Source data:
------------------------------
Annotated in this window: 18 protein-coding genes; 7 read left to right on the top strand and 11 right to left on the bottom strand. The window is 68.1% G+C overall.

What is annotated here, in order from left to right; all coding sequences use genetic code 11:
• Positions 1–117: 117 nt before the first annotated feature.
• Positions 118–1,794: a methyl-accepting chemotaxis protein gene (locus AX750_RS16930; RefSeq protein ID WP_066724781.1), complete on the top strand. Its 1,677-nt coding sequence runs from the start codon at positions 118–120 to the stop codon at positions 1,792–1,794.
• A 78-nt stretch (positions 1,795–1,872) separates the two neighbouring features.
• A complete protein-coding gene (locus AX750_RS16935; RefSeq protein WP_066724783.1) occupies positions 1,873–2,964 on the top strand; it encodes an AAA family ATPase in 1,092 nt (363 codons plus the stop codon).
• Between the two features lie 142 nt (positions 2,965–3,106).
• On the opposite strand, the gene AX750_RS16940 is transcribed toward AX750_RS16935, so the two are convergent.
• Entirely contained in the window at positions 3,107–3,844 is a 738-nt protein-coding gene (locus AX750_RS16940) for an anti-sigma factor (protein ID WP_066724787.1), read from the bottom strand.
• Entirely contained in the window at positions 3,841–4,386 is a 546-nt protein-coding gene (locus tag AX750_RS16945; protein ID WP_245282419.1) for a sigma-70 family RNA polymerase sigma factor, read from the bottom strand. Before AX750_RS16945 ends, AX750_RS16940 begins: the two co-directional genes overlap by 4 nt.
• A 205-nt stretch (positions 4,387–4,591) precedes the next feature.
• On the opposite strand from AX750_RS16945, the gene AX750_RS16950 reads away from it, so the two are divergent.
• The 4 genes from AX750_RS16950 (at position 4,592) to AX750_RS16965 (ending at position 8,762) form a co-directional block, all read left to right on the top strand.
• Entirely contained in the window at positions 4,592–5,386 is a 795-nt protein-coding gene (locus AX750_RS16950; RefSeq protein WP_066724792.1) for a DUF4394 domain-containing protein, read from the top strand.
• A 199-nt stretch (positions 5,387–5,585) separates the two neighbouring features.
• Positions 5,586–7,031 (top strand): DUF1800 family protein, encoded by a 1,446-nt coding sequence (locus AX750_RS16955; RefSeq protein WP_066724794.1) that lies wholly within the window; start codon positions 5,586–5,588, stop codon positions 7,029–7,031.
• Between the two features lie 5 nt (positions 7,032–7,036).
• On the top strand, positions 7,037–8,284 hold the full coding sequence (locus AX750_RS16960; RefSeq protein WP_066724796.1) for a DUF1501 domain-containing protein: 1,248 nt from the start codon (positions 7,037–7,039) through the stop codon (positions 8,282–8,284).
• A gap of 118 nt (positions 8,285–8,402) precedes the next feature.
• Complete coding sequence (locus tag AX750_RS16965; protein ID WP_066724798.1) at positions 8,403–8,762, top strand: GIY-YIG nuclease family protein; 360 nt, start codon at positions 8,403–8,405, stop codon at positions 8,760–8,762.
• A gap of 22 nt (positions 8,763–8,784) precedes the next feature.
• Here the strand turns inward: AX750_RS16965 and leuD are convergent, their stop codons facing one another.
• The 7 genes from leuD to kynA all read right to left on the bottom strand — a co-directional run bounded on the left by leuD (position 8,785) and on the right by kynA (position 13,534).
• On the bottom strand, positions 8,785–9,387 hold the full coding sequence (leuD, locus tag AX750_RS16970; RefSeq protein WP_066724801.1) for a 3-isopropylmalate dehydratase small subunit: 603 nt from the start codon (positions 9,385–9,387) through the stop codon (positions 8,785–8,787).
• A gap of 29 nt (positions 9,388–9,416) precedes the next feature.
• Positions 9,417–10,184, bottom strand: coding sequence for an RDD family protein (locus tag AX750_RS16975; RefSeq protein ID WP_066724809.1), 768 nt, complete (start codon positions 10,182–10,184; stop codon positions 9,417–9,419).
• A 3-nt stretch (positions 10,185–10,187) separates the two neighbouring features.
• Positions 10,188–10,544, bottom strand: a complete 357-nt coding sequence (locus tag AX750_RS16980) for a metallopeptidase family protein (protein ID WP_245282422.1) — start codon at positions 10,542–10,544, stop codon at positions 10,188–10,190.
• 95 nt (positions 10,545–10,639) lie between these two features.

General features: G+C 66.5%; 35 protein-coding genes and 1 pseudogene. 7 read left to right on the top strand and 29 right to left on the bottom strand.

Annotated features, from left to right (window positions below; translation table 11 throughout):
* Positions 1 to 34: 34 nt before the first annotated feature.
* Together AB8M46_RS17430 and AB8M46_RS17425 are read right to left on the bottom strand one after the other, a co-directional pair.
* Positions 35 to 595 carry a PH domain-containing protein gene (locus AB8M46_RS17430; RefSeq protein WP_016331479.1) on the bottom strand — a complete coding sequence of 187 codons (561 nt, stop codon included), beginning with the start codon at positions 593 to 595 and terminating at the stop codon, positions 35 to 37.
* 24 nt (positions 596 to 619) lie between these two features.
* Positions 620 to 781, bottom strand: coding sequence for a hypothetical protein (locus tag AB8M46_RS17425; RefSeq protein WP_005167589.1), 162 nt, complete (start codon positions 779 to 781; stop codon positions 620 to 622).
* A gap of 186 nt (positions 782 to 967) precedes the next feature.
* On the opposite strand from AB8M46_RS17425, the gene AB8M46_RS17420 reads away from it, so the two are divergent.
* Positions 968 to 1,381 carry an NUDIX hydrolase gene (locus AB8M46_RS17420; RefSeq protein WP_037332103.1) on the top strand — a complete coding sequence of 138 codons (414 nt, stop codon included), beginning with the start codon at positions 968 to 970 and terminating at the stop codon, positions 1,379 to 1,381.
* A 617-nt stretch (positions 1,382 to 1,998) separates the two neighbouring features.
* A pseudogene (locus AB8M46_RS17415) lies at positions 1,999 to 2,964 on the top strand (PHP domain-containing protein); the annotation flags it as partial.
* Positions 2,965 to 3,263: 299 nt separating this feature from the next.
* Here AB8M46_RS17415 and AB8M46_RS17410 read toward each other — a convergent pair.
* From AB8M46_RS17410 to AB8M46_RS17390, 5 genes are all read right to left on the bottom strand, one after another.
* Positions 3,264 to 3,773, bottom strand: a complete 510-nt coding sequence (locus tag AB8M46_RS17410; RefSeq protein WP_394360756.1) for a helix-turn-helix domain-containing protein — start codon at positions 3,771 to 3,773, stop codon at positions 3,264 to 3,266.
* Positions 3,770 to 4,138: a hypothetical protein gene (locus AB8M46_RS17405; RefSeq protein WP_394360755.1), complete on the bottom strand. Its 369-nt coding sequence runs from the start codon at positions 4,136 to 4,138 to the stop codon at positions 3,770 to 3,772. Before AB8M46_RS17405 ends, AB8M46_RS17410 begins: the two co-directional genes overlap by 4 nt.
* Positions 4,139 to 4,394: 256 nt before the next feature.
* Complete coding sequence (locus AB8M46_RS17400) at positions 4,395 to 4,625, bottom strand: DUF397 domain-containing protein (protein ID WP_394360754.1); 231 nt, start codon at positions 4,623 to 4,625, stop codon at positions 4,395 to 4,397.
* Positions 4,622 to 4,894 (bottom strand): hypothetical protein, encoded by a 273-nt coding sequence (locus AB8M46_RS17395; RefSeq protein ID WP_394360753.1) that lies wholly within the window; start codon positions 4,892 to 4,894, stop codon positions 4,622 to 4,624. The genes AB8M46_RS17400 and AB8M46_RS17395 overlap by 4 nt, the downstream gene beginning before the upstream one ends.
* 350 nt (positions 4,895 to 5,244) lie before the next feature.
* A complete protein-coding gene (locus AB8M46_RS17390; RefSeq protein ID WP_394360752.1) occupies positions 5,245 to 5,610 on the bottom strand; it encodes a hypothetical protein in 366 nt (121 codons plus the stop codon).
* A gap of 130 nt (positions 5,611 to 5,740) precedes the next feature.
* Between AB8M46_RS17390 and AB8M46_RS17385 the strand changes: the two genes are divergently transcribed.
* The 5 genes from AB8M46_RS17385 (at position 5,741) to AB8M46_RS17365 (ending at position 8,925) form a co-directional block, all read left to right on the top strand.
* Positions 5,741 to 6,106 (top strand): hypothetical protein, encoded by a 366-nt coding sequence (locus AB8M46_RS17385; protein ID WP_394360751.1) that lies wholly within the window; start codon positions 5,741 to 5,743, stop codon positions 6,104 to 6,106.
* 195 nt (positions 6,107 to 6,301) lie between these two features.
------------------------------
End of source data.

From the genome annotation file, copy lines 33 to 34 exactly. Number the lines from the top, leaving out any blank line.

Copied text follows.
* Together AB8M46_RS17430 and AB8M46_RS17425 are read right to left on the bottom strand one after the other, a co-directional pair.
* Positions 35 to 595 carry a PH domain-containing protein gene (locus AB8M46_RS17430; RefSeq protein WP_016331479.1) on the bottom strand — a complete coding sequence of 187 codons (561 nt, stop codon included), beginning with the start codon at positions 593 to 595 and terminating at the stop codon, positions 35 to 37.